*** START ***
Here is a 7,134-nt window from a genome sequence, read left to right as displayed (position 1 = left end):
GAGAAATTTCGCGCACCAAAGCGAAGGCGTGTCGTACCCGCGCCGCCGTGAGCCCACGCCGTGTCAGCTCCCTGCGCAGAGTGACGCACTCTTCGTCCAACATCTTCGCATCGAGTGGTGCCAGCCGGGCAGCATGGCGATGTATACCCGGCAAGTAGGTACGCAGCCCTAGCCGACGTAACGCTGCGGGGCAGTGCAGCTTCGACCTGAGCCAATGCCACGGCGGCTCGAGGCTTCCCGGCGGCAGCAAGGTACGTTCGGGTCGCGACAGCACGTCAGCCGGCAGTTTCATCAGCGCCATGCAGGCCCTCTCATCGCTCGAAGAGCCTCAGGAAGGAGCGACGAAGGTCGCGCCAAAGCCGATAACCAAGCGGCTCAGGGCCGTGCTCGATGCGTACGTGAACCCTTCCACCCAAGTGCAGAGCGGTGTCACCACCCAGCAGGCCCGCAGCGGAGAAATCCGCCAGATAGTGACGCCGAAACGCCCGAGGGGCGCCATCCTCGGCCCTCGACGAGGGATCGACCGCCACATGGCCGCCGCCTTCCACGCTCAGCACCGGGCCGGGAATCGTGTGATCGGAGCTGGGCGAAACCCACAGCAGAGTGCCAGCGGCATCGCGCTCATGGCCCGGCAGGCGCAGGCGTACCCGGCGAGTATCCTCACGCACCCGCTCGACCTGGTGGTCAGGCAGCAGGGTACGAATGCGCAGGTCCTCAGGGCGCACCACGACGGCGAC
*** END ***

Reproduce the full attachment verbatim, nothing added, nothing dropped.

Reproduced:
Here is a 7,134-nt window from a genome sequence, read left to right as displayed (position 1 = left end):
GAGAAATTTCGCGCACCAAAGCGAAGGCGTGTCGTACCCGCGCCGCCGTGAGCCCACGCCGTGTCAGCTCCCTGCGCAGAGTGACGCACTCTTCGTCCAACATCTTCGCATCGAGTGGTGCCAGCCGGGCAGCATGGCGATGTATACCCGGCAAGTAGGTACGCAGCCCTAGCCGACGTAACGCTGCGGGGCAGTGCAGCTTCGACCTGAGCCAATGCCACGGCGGCTCGAGGCTTCCCGGCGGCAGCAAGGTACGTTCGGGTCGCGACAGCACGTCAGCCGGCAGTTTCATCAGCGCCATGCAGGCCCTCTCATCGCTCGAAGAGCCTCAGGAAGGAGCGACGAAGGTCGCGCCAAAGCCGATAACCAAGCGGCTCAGGGCCGTGCTCGATGCGTACGTGAACCCTTCCACCCAAGTGCAGAGCGGTGTCACCACCCAGCAGGCCCGCAGCGGAGAAATCCGCCAGATAGTGACGCCGAAACGCCCGAGGGGCGCCATCCTCGGCCCTCGACGAGGGATCGACCGCCACATGGCCGCCGCCTTCCACGCTCAGCACCGGGCCGGGAATCGTGTGATCGGAGCTGGGCGAAACCCACAGCAGAGTGCCAGCGGCATCGCGCTCATGGCCCGGCAGGCGCAGGCGTACCCGGCGAGTATCCTCACGCACCCGCTCGACCTGGTGGTCAGGCAGCAGGGTACGAATGCGCAGGTCCTCAGGGCGCACCACGACGGCGAC